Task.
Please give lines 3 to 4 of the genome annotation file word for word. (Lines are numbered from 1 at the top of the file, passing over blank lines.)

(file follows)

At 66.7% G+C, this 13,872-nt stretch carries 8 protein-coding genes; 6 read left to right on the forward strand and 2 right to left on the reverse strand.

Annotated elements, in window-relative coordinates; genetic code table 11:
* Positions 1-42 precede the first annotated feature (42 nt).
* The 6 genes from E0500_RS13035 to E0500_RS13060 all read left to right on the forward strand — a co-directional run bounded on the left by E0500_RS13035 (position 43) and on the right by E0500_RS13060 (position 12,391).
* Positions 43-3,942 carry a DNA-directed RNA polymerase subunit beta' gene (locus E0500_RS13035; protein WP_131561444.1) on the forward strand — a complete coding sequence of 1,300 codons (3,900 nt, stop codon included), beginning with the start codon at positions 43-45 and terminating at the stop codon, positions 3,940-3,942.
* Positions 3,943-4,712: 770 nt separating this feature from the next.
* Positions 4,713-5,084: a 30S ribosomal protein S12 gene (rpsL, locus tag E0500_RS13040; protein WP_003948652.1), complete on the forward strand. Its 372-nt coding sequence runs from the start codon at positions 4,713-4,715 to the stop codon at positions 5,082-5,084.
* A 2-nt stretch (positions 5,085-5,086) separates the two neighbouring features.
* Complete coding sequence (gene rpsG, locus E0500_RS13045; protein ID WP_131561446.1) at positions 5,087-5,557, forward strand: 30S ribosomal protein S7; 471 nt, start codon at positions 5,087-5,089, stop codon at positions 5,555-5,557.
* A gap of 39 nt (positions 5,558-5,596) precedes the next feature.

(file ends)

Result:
* Positions 1-42 precede the first annotated feature (42 nt).
* The 6 genes from E0500_RS13035 to E0500_RS13060 all read left to right on the forward strand — a co-directional run bounded on the left by E0500_RS13035 (position 43) and on the right by E0500_RS13060 (position 12,391).